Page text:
Google Chrome VP says that Apple's browser engine plan is 'overly restrictive'

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What you need to know

  • Like other big tech companies, Apple announced its compliance plans for the European Union's Digital Markets Act, including support for third-party browsers and engines.
  • However, the changes are limited to the EU, which drew criticism from companies like Mozilla.
  • Now, Google's VP of Google Chrome has criticized Apple and voiced support for Mozilla in a post on X. 

The European Union's landmark Digital Markets Act will take effect next month, and the biggest tech companies in the world are starting to announce their compliance plans. That includes both Google and Apple, but the latter has drawn criticism for the way that it has implemented DMA-compliant policies. 

In fact, Google's own vice president and general manager of Google Chrome blasted Apple's approach to supporting third-party browsers and browser engines on iOS today.

The upcoming iOS 17.4 update will allow third-party browsers on the platform to use their own browser engine in the EU. Apple's own web browser, Safari, is powered by the WebKit browser engine. Previously, third-party browsers on iOS still had to use WebKit instead of their preferred browser engine. 

That's changing, at least for customers in the EU. Now that third-party browsers can use their own engines, like Blink and Gecko, apps like Chrome, Edge, and Firefox have more control over how their browsers run. 

The only problem is that due to the regional restrictions, browsers would essentially be forced to maintain two versions of their app. One with their custom browser engine in European Union countries and another with WebKit everywhere else. Companies like Mozilla — the brains behind Firefox — aren't happy with the changes, and neither is Google's head of Chrome. 

"Apple isn't serious about supporting web browser or engine choice on iOS," said Parisa Tabriz, the vice president and general manager of Google Chrome, in a post on X. "Their strategy is overly restrictive, and won't meaningfully lead to real choice for browser developers."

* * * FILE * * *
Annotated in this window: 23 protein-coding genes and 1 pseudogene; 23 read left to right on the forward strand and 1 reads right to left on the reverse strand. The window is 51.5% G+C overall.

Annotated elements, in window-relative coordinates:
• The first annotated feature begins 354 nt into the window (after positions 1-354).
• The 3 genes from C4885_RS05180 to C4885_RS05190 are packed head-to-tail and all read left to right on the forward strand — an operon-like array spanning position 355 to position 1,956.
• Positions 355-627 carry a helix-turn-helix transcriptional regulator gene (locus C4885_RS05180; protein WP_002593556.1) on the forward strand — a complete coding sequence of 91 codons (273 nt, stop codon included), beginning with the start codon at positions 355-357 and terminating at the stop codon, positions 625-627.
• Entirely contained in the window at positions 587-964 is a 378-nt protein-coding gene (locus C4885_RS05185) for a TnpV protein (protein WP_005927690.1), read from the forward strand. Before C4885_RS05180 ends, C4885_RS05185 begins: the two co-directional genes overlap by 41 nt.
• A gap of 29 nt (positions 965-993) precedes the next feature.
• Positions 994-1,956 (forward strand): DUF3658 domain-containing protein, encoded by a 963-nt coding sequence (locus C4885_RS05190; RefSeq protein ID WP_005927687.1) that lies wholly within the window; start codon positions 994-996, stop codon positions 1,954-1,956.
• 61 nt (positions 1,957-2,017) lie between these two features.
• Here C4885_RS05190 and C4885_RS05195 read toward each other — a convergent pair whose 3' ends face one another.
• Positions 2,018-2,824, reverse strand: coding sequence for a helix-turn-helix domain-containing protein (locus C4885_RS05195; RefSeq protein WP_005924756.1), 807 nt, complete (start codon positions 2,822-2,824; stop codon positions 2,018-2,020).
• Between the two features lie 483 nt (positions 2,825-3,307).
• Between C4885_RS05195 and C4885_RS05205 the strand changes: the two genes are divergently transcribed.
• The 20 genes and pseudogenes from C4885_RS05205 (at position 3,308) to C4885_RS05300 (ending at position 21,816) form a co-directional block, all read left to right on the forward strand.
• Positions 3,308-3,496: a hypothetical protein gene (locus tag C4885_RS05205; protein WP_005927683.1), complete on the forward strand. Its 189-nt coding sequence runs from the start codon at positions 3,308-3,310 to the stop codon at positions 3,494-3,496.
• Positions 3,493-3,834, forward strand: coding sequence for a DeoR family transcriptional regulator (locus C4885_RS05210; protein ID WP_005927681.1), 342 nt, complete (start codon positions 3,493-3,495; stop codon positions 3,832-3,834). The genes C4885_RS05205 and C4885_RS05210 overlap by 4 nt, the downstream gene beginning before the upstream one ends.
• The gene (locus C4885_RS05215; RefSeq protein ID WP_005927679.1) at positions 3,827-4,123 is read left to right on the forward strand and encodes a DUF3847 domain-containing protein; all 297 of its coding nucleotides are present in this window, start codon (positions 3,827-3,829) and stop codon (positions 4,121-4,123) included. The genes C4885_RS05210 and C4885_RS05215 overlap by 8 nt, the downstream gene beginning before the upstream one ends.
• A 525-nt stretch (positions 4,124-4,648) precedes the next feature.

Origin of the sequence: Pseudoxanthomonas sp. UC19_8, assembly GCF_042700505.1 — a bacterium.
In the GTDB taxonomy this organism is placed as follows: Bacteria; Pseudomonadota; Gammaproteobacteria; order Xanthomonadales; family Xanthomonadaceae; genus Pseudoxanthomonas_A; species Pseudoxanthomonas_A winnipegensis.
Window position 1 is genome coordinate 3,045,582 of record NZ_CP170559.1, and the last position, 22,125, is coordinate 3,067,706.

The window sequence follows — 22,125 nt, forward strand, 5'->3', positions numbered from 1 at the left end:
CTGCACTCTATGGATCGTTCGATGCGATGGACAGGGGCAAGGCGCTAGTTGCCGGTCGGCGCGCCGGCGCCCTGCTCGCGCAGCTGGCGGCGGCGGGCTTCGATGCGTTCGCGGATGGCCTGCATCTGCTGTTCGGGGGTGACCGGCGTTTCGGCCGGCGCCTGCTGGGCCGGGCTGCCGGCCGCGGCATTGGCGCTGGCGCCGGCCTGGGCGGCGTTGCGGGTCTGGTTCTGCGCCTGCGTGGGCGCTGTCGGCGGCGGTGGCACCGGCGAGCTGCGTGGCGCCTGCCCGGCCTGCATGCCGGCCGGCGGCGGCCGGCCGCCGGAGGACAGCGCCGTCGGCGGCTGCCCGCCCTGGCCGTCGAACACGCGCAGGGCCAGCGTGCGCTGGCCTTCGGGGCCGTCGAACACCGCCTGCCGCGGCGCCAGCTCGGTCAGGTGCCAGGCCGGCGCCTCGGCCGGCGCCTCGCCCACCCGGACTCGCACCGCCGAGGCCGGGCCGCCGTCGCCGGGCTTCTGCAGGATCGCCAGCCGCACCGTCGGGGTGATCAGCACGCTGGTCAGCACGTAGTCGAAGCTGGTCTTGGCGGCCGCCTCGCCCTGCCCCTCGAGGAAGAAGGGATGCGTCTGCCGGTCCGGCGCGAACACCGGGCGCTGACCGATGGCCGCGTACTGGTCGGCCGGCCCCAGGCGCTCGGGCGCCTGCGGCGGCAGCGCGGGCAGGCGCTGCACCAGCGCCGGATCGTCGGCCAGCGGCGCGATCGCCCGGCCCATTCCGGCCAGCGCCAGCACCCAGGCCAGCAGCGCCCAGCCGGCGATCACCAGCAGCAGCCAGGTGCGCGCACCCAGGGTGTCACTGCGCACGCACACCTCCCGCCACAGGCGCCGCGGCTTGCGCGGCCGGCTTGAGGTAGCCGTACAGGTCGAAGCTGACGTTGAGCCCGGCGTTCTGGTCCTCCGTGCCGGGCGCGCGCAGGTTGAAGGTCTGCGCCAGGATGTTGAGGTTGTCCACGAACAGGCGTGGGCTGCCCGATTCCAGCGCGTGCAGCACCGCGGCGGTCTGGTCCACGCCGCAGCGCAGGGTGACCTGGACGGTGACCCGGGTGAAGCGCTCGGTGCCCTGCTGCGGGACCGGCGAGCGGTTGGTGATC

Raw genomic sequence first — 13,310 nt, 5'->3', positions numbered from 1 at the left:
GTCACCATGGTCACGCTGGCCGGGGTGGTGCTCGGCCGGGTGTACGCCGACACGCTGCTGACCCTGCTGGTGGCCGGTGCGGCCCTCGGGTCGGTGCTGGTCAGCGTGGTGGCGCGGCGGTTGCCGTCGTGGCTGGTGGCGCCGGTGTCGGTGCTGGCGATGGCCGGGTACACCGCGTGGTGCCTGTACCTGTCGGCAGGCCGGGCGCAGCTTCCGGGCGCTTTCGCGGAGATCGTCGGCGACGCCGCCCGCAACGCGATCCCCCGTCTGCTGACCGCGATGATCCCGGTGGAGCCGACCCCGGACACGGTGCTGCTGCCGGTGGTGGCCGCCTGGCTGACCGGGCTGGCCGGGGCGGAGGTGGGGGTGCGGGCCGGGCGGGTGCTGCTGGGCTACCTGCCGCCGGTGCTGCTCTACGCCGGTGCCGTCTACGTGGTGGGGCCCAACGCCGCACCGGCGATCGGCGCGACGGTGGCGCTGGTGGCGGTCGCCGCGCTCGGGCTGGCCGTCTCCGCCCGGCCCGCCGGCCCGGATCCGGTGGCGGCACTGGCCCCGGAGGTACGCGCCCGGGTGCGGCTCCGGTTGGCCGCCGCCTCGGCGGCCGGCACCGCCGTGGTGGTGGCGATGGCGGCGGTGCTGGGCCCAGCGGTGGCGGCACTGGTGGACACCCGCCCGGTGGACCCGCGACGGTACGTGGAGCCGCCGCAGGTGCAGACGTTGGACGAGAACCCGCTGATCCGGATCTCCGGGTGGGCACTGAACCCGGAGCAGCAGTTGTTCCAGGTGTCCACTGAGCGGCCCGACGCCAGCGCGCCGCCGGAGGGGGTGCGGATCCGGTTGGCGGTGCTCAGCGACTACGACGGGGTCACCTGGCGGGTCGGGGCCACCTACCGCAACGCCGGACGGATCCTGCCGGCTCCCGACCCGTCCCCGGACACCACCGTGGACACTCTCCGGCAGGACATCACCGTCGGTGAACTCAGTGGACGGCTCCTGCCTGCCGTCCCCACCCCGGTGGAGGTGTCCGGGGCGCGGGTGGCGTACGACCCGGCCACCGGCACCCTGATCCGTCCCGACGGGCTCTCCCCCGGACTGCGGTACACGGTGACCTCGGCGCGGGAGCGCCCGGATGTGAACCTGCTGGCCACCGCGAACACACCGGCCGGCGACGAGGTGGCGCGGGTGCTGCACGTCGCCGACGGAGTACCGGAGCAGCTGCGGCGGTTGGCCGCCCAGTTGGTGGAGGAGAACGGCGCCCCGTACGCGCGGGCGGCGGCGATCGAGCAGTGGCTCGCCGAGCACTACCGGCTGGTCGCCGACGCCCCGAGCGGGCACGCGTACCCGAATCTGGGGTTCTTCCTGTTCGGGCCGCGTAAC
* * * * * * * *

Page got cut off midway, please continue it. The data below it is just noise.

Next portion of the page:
The post echoes Mozilla's official position, which it conveyed to The Verge in a statement last week. 

"We are still reviewing the technical details but are extremely disappointed with Apple's proposed plan to restrict the newly-announced BrowserEngineKit to EU-specific apps," said Mozilla spokesperson Damiano DeMonte. "The effect of this would be to force an independent browser like Firefox to build and maintain two separate browser implementations — a burden Apple themselves will not have to bear."

The leaders behind Mozilla Firefox and Google Chrome both have expressed disdain for Apple's policy. However, it remains to be seen whether either browser will integrate its own engine. 

There's a lot we don't know about how the DMA will be enforced. Apple might be following the letter of the law, but it certainly isn't following the spirit of the law, which is to increase competition. Only time will tell whether the EU will accept Apple's policy or take more progressive action.

Brady Snyder

Brady is a tech journalist covering news at Android Central. He has spent the last two years reporting and commenting on all things related to consumer technology for various publications. Brady graduated from St. John's University in 2023 with a bachelor's degree in journalism. When he isn't experimenting with the latest tech, you can find Brady running or watching sports.